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July 20, 2014 | by  | in Homepage News |
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Students Swamp Staff

The Tertiary Education Union (TEU) has called on politicians to address rising lecturer–student ratios.

Figures released by the Ministry of Education show an increase in the ratios between 2008 and 2012.

In 2008, there were 227,920 tertiary students to 12,739 staff members, or a ratio of 17.9 students per member of staff.

In 2012, student numbers had risen to 243,969 while staff numbers had fallen to 12,711, increasing the ratio to 19.2 students per member of staff.

At Victoria in 2013, there were 15,595 EFTS (equivalent full-time students), and an EFTS/teaching staff ratio of 20:1.

The OECD average for student-to-staff ratio is 15.6:1.

Tertiary Education Union President Lesley Francey said the increasing ratio “means lower-quality research and lower-quality education for New Zealand’s students.”

Francey believes that smaller ratios would reduce staff fatigue as well as boost academic achievement by students.

“We know that tertiary-education-sector staff are overworked with an ever-increasing number of students to teach, papers to mark, and theses to supervise.”

“Reducing the student-to-staff ratio will improve the quality of research our academics produce and increase the time teachers can spend with each student.”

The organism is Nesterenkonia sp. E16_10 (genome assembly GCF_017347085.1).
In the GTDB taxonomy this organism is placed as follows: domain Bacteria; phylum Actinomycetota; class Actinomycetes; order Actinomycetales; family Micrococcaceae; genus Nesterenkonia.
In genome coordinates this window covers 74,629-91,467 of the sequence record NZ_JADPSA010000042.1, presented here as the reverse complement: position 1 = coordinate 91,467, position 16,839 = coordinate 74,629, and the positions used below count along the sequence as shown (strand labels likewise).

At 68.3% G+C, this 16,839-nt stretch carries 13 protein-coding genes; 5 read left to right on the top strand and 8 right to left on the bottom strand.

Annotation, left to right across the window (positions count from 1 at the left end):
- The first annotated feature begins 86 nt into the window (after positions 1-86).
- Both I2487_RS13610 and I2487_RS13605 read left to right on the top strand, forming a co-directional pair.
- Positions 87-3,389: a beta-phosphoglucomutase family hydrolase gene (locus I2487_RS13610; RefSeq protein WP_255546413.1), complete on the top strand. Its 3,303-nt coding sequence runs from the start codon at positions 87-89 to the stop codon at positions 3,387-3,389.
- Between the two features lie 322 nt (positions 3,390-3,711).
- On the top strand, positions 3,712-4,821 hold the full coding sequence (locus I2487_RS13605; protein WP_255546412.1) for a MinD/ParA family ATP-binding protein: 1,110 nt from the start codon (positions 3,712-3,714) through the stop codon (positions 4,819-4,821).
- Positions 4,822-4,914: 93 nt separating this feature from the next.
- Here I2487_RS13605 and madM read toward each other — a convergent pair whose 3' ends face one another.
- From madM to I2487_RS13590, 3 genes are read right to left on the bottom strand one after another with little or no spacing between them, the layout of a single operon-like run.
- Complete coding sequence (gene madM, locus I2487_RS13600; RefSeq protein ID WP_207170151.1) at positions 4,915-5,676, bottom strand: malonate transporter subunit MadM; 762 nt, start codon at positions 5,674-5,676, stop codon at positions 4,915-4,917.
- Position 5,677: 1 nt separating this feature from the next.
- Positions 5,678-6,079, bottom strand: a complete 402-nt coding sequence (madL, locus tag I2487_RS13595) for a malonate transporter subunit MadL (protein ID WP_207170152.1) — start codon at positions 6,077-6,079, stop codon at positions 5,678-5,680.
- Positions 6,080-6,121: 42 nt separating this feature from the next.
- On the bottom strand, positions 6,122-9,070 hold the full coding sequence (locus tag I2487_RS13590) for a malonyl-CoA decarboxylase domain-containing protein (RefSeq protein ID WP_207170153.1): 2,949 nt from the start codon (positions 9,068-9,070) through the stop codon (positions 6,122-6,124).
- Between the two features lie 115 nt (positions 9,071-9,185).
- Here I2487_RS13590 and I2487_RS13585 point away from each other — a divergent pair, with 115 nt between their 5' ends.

The TEU called on political parties to commit to a ceiling of 19 students per staff member by 2015, a move which they say would cost an extra $12 million a year.

Professor Penny Boumelha, Deputy Vice-Chancellor (Academic), said ratios were “only one contributor to student success. Victoria University considers a range of ways of evaluating and improving the quality of learning and teaching.”

Among the factors listed were the number of contact hours per course, the course or programme design, level of student engagement, and quality feedback to students.

“Whether any additional funding from the government would have any effect on ratios would depend in part on the basis on which the funding was made available.”

Minister for Tertiary Education Steven Joyce declined to comment to Salient.

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